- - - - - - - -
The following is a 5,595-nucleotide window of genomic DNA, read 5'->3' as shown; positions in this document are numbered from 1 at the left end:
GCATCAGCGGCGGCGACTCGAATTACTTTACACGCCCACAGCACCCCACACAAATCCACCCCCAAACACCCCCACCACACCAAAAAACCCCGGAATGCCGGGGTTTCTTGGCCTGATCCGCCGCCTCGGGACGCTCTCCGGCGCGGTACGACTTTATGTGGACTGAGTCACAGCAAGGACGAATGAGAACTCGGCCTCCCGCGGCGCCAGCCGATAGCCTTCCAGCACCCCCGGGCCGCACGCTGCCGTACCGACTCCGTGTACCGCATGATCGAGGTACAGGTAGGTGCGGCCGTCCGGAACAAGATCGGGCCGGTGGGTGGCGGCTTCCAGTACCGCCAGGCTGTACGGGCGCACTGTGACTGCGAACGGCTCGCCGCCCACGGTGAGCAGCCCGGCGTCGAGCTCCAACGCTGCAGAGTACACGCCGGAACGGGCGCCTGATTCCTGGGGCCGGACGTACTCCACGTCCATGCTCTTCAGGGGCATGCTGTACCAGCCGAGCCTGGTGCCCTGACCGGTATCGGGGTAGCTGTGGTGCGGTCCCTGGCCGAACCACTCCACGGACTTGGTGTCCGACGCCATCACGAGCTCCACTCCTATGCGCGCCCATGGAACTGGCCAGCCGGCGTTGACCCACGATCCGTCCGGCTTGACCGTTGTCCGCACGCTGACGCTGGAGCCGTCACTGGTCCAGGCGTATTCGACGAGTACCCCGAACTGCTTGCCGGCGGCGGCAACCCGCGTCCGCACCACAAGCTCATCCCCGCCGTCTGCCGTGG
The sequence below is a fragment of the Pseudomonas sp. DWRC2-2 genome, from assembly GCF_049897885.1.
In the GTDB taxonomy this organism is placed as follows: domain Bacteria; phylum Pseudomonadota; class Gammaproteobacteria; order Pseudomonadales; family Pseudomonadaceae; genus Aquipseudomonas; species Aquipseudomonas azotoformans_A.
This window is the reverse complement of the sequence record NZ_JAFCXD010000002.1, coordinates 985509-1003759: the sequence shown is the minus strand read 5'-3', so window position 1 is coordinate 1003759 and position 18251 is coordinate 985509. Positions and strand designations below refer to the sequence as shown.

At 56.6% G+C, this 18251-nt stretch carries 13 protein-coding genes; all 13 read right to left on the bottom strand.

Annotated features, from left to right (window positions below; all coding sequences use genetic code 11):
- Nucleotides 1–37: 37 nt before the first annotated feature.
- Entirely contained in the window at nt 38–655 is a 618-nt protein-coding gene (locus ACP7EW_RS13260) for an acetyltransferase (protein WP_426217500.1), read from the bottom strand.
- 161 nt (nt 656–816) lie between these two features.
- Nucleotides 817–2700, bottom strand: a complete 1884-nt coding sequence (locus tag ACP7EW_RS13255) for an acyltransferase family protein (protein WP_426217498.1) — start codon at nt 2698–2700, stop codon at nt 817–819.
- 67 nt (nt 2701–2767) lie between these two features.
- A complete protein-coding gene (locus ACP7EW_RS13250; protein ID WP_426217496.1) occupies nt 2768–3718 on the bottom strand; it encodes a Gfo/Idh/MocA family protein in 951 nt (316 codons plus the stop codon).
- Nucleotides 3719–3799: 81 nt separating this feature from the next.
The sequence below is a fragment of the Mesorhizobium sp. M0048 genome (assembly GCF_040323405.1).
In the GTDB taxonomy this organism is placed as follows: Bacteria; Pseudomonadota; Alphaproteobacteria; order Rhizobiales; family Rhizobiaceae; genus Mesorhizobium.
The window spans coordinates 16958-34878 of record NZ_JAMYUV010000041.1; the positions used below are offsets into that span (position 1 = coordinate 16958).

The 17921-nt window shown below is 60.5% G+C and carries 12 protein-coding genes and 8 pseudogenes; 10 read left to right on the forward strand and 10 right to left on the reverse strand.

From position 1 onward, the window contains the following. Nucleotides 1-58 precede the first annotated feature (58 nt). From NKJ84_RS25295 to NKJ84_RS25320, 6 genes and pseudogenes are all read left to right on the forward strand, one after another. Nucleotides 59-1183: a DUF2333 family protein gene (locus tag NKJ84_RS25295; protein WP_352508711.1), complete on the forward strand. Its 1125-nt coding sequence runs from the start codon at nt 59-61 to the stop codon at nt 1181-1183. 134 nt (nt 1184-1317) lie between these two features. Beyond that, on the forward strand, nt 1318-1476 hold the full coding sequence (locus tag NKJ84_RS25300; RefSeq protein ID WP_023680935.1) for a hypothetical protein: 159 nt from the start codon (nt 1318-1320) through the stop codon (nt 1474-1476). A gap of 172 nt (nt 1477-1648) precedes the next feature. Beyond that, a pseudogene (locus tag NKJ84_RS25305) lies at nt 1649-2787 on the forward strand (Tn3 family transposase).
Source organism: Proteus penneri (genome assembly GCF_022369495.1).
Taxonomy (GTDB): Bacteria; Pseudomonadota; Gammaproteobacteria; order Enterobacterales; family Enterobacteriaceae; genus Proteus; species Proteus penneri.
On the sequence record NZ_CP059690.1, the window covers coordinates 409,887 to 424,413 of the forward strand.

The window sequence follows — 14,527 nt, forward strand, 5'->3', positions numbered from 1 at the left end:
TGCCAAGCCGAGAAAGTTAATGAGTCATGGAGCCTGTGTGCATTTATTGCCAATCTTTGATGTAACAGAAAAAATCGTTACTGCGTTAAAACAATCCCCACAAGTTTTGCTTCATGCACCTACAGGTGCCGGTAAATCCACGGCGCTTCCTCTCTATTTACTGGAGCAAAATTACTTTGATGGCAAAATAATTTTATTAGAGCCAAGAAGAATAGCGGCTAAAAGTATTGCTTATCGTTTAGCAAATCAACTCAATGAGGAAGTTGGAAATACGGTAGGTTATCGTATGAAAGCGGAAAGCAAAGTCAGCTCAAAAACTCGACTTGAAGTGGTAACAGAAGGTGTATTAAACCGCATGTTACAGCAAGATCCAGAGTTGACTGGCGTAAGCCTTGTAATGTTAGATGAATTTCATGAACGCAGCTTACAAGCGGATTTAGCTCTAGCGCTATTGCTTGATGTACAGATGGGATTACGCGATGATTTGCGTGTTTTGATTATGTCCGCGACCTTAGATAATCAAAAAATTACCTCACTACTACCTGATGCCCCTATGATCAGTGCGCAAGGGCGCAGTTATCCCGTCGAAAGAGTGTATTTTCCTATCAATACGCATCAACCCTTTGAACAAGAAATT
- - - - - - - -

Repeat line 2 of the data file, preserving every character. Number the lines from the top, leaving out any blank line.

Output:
GCATCAGCGGCGGCGACTCGAATTACTTTACACGCCCACAGCACCCCACACAAATCCACCCCCAAACACCCCCACCACACCAAAAAACCCCGGAATGCCGGGGTTTCTTGGCCTGATCCGCCGCCTCGGGACGCTCTCCGGCGCGGTACGACTTTATGTGGACTGAGTCACAGCAAGGACGAATGAGAACTCGGCCTCCCGCGGCGCCAGCCGATAGCCTTCCAGCACCCCCGGGCCGCACGCTGCCGTACCGACTCCGTGTACCGCATGATCGAGGTACAGGTAGGTGCGGCCGTCCGGAACAAGATCGGGCCGGTGGGTGGCGGCTTCCAGTACCGCCAGGCTGTACGGGCGCACTGTGACTGCGAACGGCTCGCCGCCCACGGTGAGCAGCCCGGCGTCGAGCTCCAACGCTGCAGAGTACACGCCGGAACGGGCGCCTGATTCCTGGGGCCGGACGTACTCCACGTCCATGCTCTTCAGGGGCATGCTGTACCAGCCGAGCCTGGTGCCCTGACCGGTATCGGGGTAGCTGTGGTGCGGTCCCTGGCCGAACCACTCCACGGACTTGGTGTCCGACGCCATCACGAGCTCCACTCCTATGCGCGCCCATGGAACTGGCCAGCCGGCGTTGACCCACGATCCGTCCGGCTTGACCGTTGTCCGCACGCTGACGCTGGAGCCGTCACTGGTCCAGGCGTATTCGACGAGTACCCCGAACTGCTTGCCGGCGGCGGCAACCCGCGTCCGCACCACAAGCTCATCCCCGCCGTCTGCCGTGG